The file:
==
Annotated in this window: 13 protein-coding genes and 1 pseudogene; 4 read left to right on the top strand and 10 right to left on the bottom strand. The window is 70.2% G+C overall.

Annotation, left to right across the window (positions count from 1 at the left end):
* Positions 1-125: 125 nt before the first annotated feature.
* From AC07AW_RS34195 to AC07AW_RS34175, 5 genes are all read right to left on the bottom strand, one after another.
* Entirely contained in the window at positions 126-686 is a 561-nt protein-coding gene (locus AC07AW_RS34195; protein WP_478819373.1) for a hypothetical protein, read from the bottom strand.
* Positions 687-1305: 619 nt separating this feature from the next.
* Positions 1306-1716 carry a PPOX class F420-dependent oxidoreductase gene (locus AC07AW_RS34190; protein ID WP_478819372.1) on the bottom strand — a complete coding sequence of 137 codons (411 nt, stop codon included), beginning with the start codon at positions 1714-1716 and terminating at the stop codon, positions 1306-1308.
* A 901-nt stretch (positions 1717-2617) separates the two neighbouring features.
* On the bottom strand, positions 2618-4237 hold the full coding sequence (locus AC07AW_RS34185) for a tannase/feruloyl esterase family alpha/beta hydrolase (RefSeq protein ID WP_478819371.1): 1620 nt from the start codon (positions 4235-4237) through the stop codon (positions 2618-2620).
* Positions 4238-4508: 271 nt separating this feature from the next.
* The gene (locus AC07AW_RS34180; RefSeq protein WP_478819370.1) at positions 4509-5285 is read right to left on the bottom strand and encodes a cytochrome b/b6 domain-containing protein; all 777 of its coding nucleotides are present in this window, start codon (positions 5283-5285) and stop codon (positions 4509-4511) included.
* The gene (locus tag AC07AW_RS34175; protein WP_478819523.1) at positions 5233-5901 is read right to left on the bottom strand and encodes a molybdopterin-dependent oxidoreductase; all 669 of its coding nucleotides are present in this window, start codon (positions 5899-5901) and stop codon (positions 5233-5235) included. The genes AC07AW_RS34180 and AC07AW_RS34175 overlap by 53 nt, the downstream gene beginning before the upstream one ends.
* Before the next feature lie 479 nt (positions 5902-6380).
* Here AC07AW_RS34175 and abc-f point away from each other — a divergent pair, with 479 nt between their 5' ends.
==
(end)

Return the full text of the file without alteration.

Annotated in this window: 13 protein-coding genes and 1 pseudogene; 4 read left to right on the top strand and 10 right to left on the bottom strand. The window is 70.2% G+C overall.

Annotation, left to right across the window (positions count from 1 at the left end):
* Positions 1-125: 125 nt before the first annotated feature.
* From AC07AW_RS34195 to AC07AW_RS34175, 5 genes are all read right to left on the bottom strand, one after another.
* Entirely contained in the window at positions 126-686 is a 561-nt protein-coding gene (locus AC07AW_RS34195; protein WP_478819373.1) for a hypothetical protein, read from the bottom strand.
* Positions 687-1305: 619 nt separating this feature from the next.
* Positions 1306-1716 carry a PPOX class F420-dependent oxidoreductase gene (locus AC07AW_RS34190; protein ID WP_478819372.1) on the bottom strand — a complete coding sequence of 137 codons (411 nt, stop codon included), beginning with the start codon at positions 1714-1716 and terminating at the stop codon, positions 1306-1308.
* A 901-nt stretch (positions 1717-2617) separates the two neighbouring features.
* On the bottom strand, positions 2618-4237 hold the full coding sequence (locus AC07AW_RS34185) for a tannase/feruloyl esterase family alpha/beta hydrolase (RefSeq protein ID WP_478819371.1): 1620 nt from the start codon (positions 4235-4237) through the stop codon (positions 2618-2620).
* Positions 4238-4508: 271 nt separating this feature from the next.
* The gene (locus AC07AW_RS34180; RefSeq protein WP_478819370.1) at positions 4509-5285 is read right to left on the bottom strand and encodes a cytochrome b/b6 domain-containing protein; all 777 of its coding nucleotides are present in this window, start codon (positions 5283-5285) and stop codon (positions 4509-4511) included.
* The gene (locus tag AC07AW_RS34175; protein WP_478819523.1) at positions 5233-5901 is read right to left on the bottom strand and encodes a molybdopterin-dependent oxidoreductase; all 669 of its coding nucleotides are present in this window, start codon (positions 5899-5901) and stop codon (positions 5233-5235) included. The genes AC07AW_RS34180 and AC07AW_RS34175 overlap by 53 nt, the downstream gene beginning before the upstream one ends.
* Before the next feature lie 479 nt (positions 5902-6380).
* Here AC07AW_RS34175 and abc-f point away from each other — a divergent pair, with 479 nt between their 5' ends.